Some two years after his arrival in Berlin Koch discovered the tubercle bacillus and also a method of growing it in pure culture. In 1882 he published his classical work on this bacillus. He was still busy with work on tuberculosis when he was sent, in 1883, to Egypt as Leader of the German Cholera Commission, to investigate an outbreak of cholera in that country. Here he discovered the vibrio that causes cholera and brought back pure cultures of it to Germany. He also studied cholera in India.

On the basis of his knowledge of the biology and mode of distribution of the cholera vibrio, Koch formulated rules for the control of epidemics of cholera which were approved by the Great Powers in Dresden in 1893 and formed the basis of the methods of control which are still used today. His work on cholera, for which a Prize of 100,000 German Marks was awarded to him, also had an important influence on plans for the conservation of water supplies.

In 1885 Koch was appointed Professor of Hygiene in the University of Berlin and Director of the newly established Institute of Hygiene in the University there. In 1890 he was appointed Brigadier General (Generalarzt) Class I and Freeman of the City of Berlin. In 1891 he became an Honorary Professor of the Medical Faculty of Berlin and Director of the new Institute for Infectious Diseases, where he was fortunate to have among his colleagues, such men as Ehrlich, von Behring and Kitasato, who themselves made great discoveries.

During this period Koch returned to his work on tuberculosis. He sought to arrest the disease by means of a preparation, which he called tuberculin, made from cultures of tubercle bacilli. He made two preparations of this kind called the old and the new tuberculin respectively, and his first communication on the old tuberculin aroused considerable controversy. Unfortunately, the healing power that Koch claimed for this preparation was greatly exaggerated and, because hopes raised by it were not fulfilled, opinion went against it and against Koch. The new tuberculin was announced by Koch in 1896 and the curative value of this also was disappointing; but it led, nevertheless, to the discovery of substances of diagnostic value. While this work on tuberculin was going on, his colleagues at the Institute for Infectious Diseases, von Behring, Ehrlich and Kitasato, carried out and published their epoch-making work on the immunology of diphtheria (see the biographies of Ehrlich and von Behring).

In 1896 Koch went to South Africa to study the origin of rinderpest and although he did not identify the cause of this disease, he succeeded in limiting the outbreak of it by injection into healthy farm-stock of bile taken from the gall bladders of infected animals. Then followed work in India and Africa on malaria, blackwater fever, surra of cattle and horses and plague, and the publication of his observations on these diseases in 1898. Soon after his return to Germany he was sent to Italy and the tropics where he confirmed the work of Sir Ronald Ross in malaria and did useful work on the aetiology of the different forms of malaria and their control with quinine.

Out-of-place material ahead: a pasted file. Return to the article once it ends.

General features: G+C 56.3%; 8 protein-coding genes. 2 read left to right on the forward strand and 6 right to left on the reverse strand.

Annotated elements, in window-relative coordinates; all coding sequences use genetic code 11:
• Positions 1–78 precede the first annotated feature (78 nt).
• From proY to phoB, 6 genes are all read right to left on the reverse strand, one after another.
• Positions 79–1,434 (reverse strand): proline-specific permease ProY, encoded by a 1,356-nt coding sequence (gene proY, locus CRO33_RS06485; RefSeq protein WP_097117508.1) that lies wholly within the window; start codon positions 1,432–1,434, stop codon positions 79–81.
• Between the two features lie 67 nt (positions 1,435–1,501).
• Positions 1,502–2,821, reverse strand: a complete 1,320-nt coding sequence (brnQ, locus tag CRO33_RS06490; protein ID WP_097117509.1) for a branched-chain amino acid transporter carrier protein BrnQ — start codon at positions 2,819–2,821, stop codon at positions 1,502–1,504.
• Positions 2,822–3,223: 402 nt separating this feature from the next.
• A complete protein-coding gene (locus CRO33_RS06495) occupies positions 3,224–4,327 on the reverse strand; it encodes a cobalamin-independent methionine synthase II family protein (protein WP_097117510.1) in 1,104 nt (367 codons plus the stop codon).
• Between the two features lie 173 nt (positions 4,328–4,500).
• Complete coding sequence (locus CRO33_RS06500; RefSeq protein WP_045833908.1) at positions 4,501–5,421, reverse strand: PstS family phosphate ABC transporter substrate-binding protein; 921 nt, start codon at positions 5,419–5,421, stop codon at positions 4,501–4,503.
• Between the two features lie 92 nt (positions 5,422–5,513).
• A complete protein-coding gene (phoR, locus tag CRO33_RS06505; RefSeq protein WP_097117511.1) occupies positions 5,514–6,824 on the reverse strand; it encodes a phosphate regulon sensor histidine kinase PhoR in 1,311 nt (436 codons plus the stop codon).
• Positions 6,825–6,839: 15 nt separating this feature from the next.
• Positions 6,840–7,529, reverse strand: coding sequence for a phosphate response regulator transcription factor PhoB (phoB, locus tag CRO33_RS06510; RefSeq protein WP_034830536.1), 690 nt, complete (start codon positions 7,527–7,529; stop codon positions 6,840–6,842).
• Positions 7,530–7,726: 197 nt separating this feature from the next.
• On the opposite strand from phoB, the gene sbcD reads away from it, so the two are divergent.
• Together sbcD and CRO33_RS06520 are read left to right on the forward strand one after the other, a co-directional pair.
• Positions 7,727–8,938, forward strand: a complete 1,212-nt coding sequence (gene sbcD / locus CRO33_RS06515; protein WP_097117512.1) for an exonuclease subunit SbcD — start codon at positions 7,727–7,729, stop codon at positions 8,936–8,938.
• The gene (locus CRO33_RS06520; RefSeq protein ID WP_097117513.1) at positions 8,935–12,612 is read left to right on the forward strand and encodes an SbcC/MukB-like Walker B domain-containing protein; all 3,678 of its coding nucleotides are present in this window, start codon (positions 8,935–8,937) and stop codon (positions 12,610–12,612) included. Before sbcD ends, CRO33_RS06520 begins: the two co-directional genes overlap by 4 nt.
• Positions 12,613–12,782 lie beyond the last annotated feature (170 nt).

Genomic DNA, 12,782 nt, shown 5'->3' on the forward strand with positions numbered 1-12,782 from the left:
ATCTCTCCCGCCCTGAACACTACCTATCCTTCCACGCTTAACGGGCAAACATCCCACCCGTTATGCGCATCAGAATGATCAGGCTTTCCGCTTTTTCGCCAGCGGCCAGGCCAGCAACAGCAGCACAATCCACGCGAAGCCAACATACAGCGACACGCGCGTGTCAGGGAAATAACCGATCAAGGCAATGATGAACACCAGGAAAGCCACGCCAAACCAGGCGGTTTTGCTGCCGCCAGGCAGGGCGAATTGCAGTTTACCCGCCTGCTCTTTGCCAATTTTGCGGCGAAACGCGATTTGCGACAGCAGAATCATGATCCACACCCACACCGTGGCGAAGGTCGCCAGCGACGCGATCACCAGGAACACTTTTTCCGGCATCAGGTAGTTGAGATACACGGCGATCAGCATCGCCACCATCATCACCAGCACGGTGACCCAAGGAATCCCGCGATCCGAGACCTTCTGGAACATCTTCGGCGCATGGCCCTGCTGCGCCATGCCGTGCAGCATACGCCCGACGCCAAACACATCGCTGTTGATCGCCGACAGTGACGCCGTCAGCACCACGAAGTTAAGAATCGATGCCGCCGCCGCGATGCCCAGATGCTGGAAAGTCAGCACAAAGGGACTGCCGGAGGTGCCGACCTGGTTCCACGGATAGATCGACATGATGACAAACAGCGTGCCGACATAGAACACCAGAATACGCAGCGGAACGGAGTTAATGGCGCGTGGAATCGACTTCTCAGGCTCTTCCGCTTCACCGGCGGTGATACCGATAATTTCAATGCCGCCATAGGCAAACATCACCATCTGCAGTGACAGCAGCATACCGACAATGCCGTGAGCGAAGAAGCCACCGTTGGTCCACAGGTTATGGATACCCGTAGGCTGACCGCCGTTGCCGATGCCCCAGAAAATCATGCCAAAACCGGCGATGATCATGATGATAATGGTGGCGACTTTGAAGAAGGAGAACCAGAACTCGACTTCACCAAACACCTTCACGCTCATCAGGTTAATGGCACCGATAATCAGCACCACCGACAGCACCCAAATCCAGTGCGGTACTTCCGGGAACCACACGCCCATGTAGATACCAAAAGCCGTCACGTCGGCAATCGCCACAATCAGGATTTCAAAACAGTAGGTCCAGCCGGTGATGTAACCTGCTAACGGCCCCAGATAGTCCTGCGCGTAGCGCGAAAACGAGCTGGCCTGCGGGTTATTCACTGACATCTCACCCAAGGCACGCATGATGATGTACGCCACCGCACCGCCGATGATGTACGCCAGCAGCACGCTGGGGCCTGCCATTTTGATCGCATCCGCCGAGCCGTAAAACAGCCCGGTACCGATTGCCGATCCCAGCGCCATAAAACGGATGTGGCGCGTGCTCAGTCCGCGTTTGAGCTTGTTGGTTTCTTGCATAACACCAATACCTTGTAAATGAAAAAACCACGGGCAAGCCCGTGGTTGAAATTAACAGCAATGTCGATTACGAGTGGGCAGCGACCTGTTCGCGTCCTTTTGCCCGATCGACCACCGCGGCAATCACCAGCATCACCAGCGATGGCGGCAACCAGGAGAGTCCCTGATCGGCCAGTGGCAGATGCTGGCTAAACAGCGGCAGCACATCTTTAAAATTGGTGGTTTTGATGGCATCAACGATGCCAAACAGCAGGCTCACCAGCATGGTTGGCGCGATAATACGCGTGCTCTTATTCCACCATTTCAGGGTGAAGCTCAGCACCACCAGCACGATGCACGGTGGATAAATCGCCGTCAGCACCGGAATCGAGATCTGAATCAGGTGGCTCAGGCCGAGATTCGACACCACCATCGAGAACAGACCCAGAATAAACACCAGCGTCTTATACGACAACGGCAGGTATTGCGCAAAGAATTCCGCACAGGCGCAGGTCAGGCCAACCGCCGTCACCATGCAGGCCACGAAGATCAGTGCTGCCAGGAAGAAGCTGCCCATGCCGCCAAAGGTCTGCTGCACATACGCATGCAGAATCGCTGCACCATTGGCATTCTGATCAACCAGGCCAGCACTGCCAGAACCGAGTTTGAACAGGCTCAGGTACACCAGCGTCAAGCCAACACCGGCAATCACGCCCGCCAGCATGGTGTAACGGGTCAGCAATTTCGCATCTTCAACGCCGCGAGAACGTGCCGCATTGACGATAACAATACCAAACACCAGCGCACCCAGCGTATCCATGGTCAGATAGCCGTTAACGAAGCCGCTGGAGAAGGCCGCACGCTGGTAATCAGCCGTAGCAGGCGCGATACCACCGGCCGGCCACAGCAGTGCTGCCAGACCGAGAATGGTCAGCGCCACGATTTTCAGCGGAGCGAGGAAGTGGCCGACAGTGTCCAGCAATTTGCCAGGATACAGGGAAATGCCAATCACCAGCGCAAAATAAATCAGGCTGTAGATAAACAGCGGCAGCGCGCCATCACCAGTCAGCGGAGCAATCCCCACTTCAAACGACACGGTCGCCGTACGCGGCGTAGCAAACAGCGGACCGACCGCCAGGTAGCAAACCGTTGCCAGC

It was during these later years of his life that Koch came to the conclusion that the bacilli that caused human and bovine tuberculosis are not identical and his statement of this view at the International Medical Congress on Tuberculosis in London in 1901 caused much controversy and opposition; but it is now known that Koch's view was the right one. His work on typhus led to the idea, then a new one, that this disease is transmitted much more often from man to man than from drinking water and this led to new control measures.

In December, 1904, Koch was sent to German East Africa to study East Coast fever of cattle and he made important observations, not only on this disease, but also on pathogenic species of Babesia and Trypanosoma and on tickborne spirochaetosis, continuing his work on these organisms when he returned home.

Koch was the recipient of many prizes and medals, honorary doctorates of the Universities of Heidelberg and Bologna, honorary citizenships of Berlin, Wollstein and his native Clausthal, and honorary memberships of learned societies and academies in Berlin, Vienna, Posen, Perugia, Naples and New York. He was awarded the German Order of the Crown, the Grand Cross of the German Order of the Red Eagle (the first time this high distinction was awarded a medical man), and Orders from Russia and Turkey. Long after his death, he was posthumously honoured by memorials and in other ways in several countries.

In 1905 he was awarded the Nobel Prize for Physiology or Medicine. In 1906, he returned to Central Africa to work on the control of human trypanosomiasis, and there he reported that atoxyl is as effective against this disease as quinine is against malaria. Thereafter Koch continued his experimental work on bacteriology and serology.

In 1866 Koch married Emmy Fraats. She bore him his only child, Gertrud (b. 1865), who became the wife of Dr. E. Pfuhl. In 1893 Koch married Hedwig Freiberg.

Dr. Koch died on May 27, 1910, in Baden-Baden.

From Nobel Lectures, Physiology or Medicine 1901-1921, Elsevier Publishing Company, Amsterdam, 1967

This autobiography/biography was written at the time of the award and later published in the book series Les Prix Nobel/Nobel Lectures. The information is sometimes updated with an addendum submitted by the Laureate. To cite this document, always state the source as shown above.